• Rest your mind. According to APA’s 2012 Stress in America™ survey, stress keeps more than 40 percent of adults lying awake at night. To help ensure you get the recommended seven or eight hours of shut-eye, cut back on caffeine, remove distractions such as television or computers from your bedroom, and go to bed at the same time each night. Research shows that activities like yoga and relaxation exercises not only help reduce stress, but also boost immune functioning.

• Get help. If you continue to feel overwhelmed, consult with a psychologist or other licensed mental health professional who can help you learn how to manage stress effectively.

Stress Handout

Monthly Education: Preventing Falls

Falls can be prevented! Take action and be prepared

If You Fall

  • Try to land on your buttocks to prevent more serious injuries.
  • Don’t rush to get up. Make sure you are not injured before trying to get up or letting others help you get up.
  • Don’t let the fear of falling again prevent you from being active. Inactivity creates an even greater risk of falling.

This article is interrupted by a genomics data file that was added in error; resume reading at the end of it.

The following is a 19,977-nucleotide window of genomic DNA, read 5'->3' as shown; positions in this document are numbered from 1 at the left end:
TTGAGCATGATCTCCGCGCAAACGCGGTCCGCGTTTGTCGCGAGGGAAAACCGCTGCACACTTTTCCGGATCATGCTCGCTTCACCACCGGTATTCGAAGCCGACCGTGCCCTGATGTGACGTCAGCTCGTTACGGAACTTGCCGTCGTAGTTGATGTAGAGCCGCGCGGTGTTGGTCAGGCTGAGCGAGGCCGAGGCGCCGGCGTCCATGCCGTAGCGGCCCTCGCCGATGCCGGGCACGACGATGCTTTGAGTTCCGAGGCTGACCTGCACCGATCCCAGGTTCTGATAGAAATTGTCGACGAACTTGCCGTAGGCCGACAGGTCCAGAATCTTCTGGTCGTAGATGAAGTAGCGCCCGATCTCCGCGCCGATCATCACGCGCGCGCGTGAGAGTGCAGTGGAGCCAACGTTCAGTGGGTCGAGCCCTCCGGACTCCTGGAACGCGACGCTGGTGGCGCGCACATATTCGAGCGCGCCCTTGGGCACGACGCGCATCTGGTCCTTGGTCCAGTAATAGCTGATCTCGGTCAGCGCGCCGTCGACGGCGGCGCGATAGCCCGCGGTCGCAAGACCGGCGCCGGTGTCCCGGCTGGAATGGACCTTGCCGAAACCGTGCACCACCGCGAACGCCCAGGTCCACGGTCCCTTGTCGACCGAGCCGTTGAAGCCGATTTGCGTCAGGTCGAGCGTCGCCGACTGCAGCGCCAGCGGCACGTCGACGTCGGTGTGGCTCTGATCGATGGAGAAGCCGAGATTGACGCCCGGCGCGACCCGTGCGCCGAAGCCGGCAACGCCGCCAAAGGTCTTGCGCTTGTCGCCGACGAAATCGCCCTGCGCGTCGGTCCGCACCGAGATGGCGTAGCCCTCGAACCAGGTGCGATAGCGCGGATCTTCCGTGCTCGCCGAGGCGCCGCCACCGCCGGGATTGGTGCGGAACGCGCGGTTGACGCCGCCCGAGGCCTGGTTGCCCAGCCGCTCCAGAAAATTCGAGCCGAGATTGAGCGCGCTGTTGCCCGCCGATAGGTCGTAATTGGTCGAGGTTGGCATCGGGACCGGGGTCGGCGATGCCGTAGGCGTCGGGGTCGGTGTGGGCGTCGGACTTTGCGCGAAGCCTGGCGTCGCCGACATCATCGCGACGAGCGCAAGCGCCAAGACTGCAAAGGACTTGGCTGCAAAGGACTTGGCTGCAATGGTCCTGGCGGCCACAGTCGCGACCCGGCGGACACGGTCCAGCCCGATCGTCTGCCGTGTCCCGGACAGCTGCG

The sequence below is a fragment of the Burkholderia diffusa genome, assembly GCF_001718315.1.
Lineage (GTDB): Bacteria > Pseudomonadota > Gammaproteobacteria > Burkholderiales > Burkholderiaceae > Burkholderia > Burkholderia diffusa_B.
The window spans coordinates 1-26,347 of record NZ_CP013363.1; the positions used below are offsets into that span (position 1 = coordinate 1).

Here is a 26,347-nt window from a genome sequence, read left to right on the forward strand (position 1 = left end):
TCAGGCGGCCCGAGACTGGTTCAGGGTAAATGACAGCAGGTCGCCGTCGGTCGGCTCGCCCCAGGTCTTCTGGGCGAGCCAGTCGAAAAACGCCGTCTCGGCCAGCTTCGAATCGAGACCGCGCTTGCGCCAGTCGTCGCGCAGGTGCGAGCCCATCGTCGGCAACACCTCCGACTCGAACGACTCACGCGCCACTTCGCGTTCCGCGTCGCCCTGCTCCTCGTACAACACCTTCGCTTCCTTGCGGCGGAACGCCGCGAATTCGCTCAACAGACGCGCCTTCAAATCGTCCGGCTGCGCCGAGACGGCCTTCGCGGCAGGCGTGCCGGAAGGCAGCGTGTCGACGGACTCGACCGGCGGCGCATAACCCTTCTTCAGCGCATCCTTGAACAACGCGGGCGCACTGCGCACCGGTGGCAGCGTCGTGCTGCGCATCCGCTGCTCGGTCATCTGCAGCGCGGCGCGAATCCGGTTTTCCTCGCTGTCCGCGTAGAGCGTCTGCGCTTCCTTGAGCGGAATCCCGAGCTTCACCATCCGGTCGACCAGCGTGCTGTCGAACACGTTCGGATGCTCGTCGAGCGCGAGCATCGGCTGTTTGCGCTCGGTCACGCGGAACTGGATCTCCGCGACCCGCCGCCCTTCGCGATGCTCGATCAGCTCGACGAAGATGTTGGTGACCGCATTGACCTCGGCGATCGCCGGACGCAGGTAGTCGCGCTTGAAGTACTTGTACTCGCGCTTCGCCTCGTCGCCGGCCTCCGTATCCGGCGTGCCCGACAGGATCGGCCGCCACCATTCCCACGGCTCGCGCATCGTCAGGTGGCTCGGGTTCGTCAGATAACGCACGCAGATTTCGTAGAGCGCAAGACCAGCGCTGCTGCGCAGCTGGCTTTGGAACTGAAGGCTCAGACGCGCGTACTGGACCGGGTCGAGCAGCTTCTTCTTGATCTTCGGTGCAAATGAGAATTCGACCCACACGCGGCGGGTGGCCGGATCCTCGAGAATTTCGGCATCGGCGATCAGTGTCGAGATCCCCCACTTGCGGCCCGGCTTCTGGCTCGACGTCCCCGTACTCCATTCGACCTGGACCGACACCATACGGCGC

Protect Yourself

Anyone can fall. But as we age, our risk of falling becomes greater. That’s the bad news. The good news is that falls can be prevented. The first step to avoiding falls is to understand what causes them. For example, poor balance, decreased muscle and bone strength, reduced vision or hearing, and unsafe conditions in and around your home can increase your chance of falling. Staying safe and on your feet is a matter of taking some steps to protect yourself.

You can prevent falls by making the needed adjustments to your home and lifestyle, and by making sure you eat well, stay fit, and use whatever devices will facilitate your daily life while keeping you safe. Your independence and well-being are at stake. Take action!

Bathroom

  • Ensure that you have non-slip surfaces in the tub or shower.
  • Install grab bars by the toilet and bath to help you sit and stand. Make sure they are well anchored.
  • Use a raised toilet seat, and a bath seat in the shower, if you need them.
  • Wipe up moisture or spills immediately.

Living Room and Bedroom

  • Reduce clutter! Get rid of loose wires and cords as well as any other obstacles.
  • Consider using a cordless phone to avoid rushing to answer.
  • Have good lighting throughout the house and install night lights.
  • Make sure the path is clear between the bedroom and bathroom.
  • Scatter mats are tripping hazards. Get rid of them or make sure they are non-slip.
  • Move slowly out of your bed or chair. Getting up suddenly can make you dizzy.

Kitchen

  • Store kitchen supplies and pots and pans in easy-to-reach locations.